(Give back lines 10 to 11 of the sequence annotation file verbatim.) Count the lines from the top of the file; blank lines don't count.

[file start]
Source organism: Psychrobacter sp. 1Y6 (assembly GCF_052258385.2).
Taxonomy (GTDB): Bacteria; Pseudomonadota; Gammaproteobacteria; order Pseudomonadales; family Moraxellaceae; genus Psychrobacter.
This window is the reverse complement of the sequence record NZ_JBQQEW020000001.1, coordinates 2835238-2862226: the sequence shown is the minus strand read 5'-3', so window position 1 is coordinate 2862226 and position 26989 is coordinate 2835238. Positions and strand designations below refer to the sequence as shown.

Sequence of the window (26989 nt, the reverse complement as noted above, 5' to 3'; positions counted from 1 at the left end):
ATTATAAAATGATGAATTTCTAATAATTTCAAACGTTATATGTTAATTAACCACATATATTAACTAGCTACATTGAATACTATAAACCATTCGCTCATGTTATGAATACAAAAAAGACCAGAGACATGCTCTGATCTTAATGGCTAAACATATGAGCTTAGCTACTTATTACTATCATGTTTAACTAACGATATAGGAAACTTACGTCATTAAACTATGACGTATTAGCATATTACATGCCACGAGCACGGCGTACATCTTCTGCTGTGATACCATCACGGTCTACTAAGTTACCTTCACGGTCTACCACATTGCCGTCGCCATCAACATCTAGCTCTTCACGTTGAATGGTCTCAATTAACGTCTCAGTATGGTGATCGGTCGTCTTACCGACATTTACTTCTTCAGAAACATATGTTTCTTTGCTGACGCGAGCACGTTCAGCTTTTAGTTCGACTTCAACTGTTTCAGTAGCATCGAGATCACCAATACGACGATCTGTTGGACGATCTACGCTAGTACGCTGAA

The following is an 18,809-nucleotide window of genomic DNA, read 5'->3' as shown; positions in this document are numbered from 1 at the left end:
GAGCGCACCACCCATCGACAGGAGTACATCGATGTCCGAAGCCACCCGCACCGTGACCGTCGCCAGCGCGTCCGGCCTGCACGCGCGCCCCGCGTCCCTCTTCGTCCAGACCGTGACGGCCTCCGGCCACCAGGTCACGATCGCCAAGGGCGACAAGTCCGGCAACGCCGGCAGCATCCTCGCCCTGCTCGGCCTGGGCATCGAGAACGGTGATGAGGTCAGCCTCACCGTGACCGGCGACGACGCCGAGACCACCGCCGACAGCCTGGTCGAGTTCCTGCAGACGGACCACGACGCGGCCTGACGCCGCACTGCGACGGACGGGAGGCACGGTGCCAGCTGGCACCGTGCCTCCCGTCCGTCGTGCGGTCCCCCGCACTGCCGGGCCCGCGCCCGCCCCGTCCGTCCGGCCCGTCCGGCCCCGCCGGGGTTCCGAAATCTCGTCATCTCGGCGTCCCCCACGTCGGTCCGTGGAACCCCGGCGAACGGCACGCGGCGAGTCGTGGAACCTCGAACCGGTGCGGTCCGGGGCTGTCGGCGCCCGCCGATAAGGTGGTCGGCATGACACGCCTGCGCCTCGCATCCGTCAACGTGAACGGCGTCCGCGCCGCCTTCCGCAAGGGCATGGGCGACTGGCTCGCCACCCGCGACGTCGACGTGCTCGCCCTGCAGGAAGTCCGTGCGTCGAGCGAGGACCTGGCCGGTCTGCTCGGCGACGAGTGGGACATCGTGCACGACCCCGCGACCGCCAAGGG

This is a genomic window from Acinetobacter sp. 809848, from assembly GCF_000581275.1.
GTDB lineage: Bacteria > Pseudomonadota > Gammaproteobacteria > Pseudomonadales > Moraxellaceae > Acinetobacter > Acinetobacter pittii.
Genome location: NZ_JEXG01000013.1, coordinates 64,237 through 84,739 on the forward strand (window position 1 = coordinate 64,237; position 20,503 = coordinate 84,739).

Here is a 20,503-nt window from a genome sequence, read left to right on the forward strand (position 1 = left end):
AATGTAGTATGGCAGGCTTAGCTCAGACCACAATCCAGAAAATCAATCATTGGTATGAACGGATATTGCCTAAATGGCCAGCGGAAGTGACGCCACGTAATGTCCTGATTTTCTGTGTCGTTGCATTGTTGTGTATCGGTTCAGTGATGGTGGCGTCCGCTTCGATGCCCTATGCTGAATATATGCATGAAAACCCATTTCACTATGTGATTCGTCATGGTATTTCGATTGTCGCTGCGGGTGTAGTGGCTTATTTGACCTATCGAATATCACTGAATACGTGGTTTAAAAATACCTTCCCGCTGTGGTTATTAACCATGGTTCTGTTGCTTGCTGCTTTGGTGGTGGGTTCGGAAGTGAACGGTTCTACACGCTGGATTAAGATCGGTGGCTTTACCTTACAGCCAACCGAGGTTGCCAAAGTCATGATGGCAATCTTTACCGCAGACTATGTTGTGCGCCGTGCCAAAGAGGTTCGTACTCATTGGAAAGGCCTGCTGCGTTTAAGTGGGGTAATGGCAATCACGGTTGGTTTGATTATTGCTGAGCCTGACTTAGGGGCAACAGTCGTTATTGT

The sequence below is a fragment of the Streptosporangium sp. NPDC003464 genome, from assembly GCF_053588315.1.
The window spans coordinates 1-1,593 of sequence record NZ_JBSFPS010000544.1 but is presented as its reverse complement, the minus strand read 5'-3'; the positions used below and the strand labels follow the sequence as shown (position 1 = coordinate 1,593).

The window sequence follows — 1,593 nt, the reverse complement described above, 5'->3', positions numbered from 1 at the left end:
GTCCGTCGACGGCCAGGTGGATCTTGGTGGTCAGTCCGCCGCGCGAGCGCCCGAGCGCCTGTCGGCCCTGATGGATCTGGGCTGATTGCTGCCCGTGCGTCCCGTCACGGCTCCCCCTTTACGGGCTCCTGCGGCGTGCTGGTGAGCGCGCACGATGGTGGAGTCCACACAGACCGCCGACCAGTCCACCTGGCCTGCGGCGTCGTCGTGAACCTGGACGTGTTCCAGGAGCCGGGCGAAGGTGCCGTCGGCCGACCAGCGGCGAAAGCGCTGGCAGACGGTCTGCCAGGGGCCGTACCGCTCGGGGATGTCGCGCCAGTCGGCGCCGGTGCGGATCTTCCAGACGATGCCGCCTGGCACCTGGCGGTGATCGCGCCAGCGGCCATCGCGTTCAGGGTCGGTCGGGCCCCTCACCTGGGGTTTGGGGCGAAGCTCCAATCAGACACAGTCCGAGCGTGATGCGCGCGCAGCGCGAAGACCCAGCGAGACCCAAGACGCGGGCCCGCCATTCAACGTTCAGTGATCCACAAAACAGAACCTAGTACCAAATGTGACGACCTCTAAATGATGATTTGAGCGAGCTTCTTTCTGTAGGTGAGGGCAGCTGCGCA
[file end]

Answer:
Genome location: NZ_JEXG01000013.1, coordinates 64,237 through 84,739 on the forward strand (window position 1 = coordinate 64,237; position 20,503 = coordinate 84,739).

Here is a 20,503-nt window from a genome sequence, read left to right on the forward strand (position 1 = left end):